Anne of Green Gables – Chapter 3 – Marilla Cuthbert Is Surprised

Mr. and Ms. Cuthbert are grumpy middle-aged siblings who need help on their farm on Prince Edward Island. They decide to adopt a boy, but what they get instead is an outspoken girl named Anne.

Chapter 3 – Marilla Cuthbert is Surprised

Marilla came briskly forward as Matthew opened the door. But when her eyes fell on the odd little figure in the stiff, ugly dress, with the long braids of red hair and the eager, luminous eyes, she stopped in amazement.

“Matthew Cuthbert, who’s that?” she said. “Where’s the boy?”

“There wasn’t any boy,” said Matthew wretchedly. “There was only her.”

He nodded at the child, remembering that he had never even asked her name.

“No boy! But there must have been a boy,” insisted Marilla. “We sent a message to Mrs. Spencer to bring a boy.”

“Well, she didn’t. She brought her. I asked the station master. And I had to bring her home. She couldn’t be left there, no matter where the mistake had come from.”

“Well isn’t this a piece of work!” said Marilla.

During this conversation, the child had remained silent, her eyes moving from one to the other, all the animation fading from her face. Suddenly, she seemed to grasp the full meaning of what had been said. Dropping her precious bag, she sprang forward a step and clasped her hands.

“You don’t want me!” she cried. “You don’t want me because I’m not a boy! I might have expected it. Nobody ever did want me. I should have known this was all too good to last. I should have known nobody would want me. Oh, what am I going to do? I’m going to burst into tears!”

And she certainly burst into tears. Sitting down on a chair by the table, and burying her face in her arms over the table, she cried a storm. Marilla and Matthew looked at each other across the stove. Neither of them knew what to say or do. Finally, Marilla stepped forward.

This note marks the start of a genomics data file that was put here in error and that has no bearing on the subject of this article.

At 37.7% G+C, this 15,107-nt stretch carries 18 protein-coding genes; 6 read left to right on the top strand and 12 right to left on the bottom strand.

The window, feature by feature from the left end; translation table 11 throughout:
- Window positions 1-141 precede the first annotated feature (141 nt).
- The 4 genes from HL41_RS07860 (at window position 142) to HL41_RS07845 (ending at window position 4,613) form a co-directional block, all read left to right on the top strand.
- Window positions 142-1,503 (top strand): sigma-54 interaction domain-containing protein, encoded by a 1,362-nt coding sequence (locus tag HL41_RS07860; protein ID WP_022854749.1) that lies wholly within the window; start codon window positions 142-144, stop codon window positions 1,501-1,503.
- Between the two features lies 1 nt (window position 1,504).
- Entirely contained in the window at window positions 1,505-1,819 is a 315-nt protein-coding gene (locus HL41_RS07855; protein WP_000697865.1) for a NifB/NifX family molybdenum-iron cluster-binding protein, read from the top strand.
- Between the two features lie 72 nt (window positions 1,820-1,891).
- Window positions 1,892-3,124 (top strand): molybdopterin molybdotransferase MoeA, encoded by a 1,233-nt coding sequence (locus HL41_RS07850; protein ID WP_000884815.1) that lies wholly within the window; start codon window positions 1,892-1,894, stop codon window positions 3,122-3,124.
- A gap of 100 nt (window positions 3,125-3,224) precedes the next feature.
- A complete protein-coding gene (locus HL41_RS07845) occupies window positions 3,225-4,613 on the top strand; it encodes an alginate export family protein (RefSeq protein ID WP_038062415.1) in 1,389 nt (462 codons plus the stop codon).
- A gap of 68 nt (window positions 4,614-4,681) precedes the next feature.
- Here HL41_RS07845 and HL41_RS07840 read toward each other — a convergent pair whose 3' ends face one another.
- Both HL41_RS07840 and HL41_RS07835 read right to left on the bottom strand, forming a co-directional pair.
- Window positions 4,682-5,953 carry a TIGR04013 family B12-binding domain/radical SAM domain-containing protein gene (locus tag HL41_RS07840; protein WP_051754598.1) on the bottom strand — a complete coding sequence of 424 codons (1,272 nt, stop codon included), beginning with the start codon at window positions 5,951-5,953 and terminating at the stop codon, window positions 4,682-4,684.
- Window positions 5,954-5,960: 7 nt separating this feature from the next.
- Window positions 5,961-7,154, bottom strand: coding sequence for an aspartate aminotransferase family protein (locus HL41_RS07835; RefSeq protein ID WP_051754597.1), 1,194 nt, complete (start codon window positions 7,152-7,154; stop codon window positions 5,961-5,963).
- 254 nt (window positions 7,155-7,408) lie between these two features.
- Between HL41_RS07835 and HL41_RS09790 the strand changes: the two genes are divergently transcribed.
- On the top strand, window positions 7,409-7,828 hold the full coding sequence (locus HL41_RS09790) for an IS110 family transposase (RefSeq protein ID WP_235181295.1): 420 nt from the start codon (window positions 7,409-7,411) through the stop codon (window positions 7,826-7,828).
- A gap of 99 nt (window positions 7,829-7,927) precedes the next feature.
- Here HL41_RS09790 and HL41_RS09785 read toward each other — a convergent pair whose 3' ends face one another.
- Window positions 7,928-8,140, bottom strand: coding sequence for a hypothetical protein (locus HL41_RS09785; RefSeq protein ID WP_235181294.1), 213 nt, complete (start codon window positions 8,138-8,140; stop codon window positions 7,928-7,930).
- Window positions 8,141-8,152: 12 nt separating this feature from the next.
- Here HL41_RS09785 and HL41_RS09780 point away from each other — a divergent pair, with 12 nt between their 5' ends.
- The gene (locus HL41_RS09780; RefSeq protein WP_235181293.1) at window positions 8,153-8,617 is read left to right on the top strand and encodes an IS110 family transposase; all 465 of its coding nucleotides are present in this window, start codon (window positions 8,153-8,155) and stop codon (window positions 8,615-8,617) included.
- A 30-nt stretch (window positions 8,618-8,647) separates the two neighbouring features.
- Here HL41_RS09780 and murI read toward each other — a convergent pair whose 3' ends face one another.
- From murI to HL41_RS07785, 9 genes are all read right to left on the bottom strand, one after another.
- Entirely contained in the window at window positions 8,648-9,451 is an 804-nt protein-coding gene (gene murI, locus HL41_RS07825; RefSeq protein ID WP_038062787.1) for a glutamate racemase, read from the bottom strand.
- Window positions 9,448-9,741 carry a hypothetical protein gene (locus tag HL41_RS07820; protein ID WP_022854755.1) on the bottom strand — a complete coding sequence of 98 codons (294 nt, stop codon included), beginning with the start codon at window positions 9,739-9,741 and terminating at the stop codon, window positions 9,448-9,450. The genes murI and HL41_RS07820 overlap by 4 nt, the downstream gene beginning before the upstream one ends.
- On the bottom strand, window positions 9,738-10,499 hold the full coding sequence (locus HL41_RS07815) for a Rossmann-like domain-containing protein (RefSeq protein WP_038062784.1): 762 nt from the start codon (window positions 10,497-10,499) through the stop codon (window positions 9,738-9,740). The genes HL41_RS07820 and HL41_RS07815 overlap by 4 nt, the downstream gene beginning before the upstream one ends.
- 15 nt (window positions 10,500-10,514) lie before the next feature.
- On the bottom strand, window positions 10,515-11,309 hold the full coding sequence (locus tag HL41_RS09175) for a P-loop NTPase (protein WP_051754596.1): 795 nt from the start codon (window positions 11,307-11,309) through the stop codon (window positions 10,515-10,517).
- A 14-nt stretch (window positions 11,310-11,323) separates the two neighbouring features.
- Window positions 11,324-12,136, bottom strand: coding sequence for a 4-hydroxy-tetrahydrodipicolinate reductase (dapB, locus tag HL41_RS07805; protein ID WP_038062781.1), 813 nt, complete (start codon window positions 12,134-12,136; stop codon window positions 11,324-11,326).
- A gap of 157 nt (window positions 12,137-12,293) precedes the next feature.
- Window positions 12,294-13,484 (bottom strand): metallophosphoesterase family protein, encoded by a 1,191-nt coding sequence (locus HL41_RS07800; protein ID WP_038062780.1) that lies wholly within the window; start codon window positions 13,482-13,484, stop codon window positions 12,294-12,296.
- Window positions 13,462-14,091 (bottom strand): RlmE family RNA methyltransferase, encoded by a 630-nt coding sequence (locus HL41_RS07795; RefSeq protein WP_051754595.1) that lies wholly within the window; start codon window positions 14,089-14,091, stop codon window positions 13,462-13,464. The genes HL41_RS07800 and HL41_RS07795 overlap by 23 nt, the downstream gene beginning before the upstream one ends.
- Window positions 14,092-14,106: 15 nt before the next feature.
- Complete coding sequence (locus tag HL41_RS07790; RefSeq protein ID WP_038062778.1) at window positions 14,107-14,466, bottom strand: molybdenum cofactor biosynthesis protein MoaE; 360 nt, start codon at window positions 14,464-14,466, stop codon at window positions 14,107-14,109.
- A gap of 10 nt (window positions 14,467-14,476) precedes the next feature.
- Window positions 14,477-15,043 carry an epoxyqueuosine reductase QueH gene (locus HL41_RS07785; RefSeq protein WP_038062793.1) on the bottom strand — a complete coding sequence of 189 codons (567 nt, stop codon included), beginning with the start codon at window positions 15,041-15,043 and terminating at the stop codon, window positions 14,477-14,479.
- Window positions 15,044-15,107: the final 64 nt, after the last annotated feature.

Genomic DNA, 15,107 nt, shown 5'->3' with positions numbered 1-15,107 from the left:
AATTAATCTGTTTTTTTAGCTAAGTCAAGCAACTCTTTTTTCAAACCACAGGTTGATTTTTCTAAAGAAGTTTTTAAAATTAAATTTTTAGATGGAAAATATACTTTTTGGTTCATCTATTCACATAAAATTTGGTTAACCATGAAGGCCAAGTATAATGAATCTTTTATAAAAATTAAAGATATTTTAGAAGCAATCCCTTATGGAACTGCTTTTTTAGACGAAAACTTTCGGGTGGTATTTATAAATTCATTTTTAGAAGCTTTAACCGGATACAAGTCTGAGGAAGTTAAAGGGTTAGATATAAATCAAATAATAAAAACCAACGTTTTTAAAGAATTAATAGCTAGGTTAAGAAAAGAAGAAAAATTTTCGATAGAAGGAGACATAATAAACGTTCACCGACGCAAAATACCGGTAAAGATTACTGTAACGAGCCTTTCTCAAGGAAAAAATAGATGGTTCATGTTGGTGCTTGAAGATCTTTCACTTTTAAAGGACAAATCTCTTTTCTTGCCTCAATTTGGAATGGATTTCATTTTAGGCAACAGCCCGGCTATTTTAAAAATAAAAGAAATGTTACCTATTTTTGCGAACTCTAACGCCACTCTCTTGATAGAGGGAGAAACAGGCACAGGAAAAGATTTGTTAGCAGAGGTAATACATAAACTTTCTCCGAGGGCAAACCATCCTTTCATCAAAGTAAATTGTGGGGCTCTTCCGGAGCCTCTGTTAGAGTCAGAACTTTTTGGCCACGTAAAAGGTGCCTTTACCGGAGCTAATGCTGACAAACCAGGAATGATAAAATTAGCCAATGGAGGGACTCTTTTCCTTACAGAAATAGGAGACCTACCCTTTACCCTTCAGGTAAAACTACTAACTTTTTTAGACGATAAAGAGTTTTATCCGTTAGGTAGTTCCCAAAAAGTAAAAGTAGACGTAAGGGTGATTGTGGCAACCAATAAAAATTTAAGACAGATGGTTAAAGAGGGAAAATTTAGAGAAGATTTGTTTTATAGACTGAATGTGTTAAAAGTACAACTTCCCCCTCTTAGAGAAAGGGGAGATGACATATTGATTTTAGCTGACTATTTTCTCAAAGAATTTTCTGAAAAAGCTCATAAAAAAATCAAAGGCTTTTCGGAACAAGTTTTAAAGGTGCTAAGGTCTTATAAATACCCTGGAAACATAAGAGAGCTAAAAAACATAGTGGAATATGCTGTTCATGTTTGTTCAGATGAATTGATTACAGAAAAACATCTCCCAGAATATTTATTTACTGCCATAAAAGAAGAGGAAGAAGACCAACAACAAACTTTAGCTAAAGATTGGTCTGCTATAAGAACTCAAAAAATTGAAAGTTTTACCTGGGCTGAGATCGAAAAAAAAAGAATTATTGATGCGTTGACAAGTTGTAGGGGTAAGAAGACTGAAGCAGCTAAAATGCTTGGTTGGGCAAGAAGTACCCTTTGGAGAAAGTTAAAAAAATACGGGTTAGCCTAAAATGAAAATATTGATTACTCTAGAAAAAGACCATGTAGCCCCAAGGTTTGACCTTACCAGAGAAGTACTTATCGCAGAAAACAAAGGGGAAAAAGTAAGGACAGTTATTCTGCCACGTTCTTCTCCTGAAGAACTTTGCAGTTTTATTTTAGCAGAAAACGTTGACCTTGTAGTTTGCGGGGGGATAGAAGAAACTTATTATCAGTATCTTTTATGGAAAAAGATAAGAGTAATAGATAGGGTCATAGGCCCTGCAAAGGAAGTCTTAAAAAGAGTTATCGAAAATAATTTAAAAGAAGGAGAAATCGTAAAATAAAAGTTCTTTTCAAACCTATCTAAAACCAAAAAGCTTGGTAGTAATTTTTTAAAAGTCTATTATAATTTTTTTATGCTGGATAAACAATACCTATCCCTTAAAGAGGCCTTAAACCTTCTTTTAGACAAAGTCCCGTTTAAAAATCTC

“Well, well, there’s no need to cry so much.”

“Yes, there is a need!” The child raised her head quickly, revealing a tear-stained face and trembling lips. “You would cry, too, if you were an orphan and had come to a place you thought was going to be home and found that they didn’t want you because you weren’t a boy. Oh, this is the most tragic thing that has ever happened to me!”

Something like a reluctant smile fell on Marilla’s grim expression.

“Well, don’t cry anymore. We’re not going to kick you out tonight. You’ll have to stay here until we investigate this thing. What’s your name?”

The child hesitated for a moment.

“Will you please call me Cordelia?” she said eagerly.

“Call you Cordelia? Is that your name?”

“No, it’s not exactly my name, but I would love to be called Cordelia. It’s such a perfectly elegant name.”

“I don’t know what on earth you mean. If Cordelia isn’t your name, what is?”

“Anne Shirley,” she said reluctantly, “but, oh, please do call me Cordelia. It can’t matter much to you if you aren’t going to keep me, can it? And Anne is such an unromantic name.”

“Unromantic? That’s ridiculous,” said the unsympathetic Marilla. “Anne is a real good, plain, sensible name. You have no need to be ashamed of it.”

“Oh, I’m not ashamed of it,” explained Anne, “only I like Cordelia better. I’ve always imagined that my name was Cordelia—at least, for the last few years. When I was young, I used to imagine it was Geraldine, but I like Cordelia better now. But if you call me Anne, please call me Anne spelled with an E.”

“What difference does it make how it’s spelled?” asked Marilla with another rusty smile as she picked up the teapot.

“Oh, it makes such a difference. It looks so much nicer, too. When you hear a name pronounced, can’t you always see it in your mind, just as if it was printed out? I can. And A-n-n looks dreadful, but A-n-n-e looks so much more distinguished. If you’ll only call me Anne spelled with an E, I will try to reconcile myself to not being called Cordelia.”